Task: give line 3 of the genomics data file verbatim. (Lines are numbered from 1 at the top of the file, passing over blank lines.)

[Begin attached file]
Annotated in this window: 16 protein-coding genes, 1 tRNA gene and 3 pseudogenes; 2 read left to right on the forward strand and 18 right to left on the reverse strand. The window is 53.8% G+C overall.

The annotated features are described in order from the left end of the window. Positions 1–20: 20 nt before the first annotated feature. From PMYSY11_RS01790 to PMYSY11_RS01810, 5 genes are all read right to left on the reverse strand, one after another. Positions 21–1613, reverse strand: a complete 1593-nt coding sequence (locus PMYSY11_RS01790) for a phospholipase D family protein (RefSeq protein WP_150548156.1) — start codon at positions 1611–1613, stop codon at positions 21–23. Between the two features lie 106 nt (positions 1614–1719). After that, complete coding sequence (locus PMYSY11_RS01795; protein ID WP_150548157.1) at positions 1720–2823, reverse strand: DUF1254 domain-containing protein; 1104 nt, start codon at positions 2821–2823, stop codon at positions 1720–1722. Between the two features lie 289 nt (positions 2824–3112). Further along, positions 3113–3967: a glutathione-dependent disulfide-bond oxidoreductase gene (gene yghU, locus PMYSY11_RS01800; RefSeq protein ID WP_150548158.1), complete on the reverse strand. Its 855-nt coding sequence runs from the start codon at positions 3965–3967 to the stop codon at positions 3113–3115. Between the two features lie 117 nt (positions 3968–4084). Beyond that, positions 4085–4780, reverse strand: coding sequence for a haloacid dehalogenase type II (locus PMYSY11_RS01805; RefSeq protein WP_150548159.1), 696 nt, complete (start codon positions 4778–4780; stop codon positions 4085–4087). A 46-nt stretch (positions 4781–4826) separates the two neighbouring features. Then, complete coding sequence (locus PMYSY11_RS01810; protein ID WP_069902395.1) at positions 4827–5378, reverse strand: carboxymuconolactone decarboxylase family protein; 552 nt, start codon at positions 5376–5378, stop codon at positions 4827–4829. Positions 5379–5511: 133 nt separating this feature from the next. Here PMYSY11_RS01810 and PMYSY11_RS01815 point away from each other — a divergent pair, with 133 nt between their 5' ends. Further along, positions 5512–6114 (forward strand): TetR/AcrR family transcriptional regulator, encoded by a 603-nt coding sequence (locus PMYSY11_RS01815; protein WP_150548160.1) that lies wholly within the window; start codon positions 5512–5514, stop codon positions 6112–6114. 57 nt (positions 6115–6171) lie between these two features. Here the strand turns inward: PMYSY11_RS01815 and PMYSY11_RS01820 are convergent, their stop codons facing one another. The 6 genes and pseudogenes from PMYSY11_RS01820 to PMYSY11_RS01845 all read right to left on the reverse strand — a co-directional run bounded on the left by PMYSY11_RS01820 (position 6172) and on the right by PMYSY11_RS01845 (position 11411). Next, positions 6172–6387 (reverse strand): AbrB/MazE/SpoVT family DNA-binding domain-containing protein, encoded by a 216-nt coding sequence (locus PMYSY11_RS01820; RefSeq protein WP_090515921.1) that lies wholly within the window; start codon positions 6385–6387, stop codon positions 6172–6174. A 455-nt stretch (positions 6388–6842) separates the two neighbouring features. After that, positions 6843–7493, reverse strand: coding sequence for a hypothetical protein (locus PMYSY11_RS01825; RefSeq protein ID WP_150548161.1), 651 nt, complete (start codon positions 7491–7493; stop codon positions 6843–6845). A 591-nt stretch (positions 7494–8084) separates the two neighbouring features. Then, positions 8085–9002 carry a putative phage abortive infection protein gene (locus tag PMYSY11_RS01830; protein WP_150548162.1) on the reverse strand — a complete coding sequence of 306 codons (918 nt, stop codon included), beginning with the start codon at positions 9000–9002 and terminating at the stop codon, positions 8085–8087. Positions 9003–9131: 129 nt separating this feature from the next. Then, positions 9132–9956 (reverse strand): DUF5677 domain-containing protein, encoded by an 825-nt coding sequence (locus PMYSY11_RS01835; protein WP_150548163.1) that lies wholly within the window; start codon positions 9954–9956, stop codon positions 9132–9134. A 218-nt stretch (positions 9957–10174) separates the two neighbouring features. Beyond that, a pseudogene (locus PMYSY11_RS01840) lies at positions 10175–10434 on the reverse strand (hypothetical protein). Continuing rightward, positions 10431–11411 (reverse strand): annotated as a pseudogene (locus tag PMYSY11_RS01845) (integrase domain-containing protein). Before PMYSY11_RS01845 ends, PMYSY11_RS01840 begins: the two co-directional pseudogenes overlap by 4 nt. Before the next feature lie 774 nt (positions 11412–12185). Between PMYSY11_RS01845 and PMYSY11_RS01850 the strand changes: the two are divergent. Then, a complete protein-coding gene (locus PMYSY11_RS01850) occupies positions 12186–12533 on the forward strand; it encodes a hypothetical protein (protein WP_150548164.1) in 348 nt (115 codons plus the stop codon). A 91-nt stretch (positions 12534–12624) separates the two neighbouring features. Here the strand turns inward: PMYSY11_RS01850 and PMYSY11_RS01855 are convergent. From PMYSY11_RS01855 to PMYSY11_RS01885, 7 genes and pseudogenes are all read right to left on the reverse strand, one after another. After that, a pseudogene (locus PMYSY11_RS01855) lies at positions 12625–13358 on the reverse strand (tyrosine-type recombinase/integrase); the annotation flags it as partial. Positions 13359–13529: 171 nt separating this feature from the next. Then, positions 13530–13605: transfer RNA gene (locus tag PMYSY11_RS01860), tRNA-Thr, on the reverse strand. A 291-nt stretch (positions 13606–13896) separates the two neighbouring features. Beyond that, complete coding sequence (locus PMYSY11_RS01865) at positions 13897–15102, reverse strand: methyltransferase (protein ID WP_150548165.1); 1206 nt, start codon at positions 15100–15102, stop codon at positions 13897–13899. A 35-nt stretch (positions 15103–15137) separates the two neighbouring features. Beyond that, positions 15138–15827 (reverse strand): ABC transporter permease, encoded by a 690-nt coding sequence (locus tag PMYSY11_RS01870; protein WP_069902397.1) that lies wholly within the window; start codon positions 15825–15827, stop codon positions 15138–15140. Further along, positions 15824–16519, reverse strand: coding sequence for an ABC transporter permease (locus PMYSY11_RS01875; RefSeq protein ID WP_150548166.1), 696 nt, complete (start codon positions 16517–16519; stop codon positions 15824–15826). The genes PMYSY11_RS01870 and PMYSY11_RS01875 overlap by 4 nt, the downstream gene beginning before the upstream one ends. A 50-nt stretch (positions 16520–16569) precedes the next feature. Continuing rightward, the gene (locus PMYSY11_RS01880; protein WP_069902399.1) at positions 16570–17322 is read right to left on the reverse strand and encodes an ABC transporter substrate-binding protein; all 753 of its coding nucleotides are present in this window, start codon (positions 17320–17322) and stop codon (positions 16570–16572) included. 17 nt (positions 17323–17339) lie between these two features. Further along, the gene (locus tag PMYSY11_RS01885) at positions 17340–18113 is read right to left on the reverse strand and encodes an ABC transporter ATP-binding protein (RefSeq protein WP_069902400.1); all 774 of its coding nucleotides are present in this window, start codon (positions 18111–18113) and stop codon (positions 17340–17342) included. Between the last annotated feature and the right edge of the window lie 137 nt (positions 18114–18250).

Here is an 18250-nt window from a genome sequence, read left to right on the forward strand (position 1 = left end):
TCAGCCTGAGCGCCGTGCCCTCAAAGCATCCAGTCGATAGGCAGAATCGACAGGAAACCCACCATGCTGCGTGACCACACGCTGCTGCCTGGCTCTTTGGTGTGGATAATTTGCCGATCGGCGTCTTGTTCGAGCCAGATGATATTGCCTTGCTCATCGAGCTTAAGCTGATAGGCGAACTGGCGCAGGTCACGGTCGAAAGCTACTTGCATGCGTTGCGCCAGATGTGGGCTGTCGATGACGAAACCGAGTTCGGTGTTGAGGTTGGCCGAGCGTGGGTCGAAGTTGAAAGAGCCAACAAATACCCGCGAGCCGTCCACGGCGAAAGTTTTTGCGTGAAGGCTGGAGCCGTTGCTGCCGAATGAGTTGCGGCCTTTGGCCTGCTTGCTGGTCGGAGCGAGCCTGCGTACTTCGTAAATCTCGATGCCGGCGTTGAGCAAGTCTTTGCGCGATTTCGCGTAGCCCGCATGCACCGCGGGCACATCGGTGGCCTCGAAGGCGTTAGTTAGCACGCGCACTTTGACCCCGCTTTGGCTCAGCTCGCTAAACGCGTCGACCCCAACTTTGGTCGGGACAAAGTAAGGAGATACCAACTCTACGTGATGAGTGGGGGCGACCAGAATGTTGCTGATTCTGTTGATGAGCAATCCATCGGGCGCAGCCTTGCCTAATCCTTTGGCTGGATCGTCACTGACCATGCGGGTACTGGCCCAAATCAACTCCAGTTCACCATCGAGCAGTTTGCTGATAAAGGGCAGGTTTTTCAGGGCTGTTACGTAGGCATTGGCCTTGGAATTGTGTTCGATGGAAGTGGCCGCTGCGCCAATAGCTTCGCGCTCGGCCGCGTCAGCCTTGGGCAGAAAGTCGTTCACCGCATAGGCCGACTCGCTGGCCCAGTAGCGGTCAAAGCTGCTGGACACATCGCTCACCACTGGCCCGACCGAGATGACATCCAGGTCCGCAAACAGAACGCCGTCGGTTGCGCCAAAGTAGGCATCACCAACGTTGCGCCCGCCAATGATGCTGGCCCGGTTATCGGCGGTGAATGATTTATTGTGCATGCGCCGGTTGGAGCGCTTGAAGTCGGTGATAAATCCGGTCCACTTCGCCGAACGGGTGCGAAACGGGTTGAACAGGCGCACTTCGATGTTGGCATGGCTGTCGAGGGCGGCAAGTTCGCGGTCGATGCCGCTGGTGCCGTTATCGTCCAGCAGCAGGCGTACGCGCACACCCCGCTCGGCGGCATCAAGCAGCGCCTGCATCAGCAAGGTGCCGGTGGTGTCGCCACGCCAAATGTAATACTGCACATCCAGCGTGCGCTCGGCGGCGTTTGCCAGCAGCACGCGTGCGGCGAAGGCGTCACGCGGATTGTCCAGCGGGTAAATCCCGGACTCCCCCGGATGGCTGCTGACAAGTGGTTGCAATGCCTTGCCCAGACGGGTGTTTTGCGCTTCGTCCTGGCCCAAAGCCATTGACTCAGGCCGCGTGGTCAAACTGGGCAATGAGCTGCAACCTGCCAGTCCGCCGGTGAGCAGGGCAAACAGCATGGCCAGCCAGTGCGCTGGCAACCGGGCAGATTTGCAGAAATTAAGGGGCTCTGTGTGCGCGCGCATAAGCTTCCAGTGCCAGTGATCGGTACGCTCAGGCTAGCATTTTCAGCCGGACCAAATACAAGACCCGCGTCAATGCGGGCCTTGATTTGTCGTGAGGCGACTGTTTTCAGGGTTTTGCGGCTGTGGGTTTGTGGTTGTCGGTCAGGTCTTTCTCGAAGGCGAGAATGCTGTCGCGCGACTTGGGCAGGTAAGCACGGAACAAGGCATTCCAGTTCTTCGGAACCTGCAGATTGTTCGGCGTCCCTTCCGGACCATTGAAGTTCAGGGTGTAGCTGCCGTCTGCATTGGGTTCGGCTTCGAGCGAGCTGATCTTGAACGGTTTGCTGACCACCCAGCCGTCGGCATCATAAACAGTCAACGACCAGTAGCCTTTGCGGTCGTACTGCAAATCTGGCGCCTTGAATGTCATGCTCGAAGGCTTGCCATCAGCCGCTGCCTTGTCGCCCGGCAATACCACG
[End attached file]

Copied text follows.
Here is an 18250-nt window from a genome sequence, read left to right on the forward strand (position 1 = left end):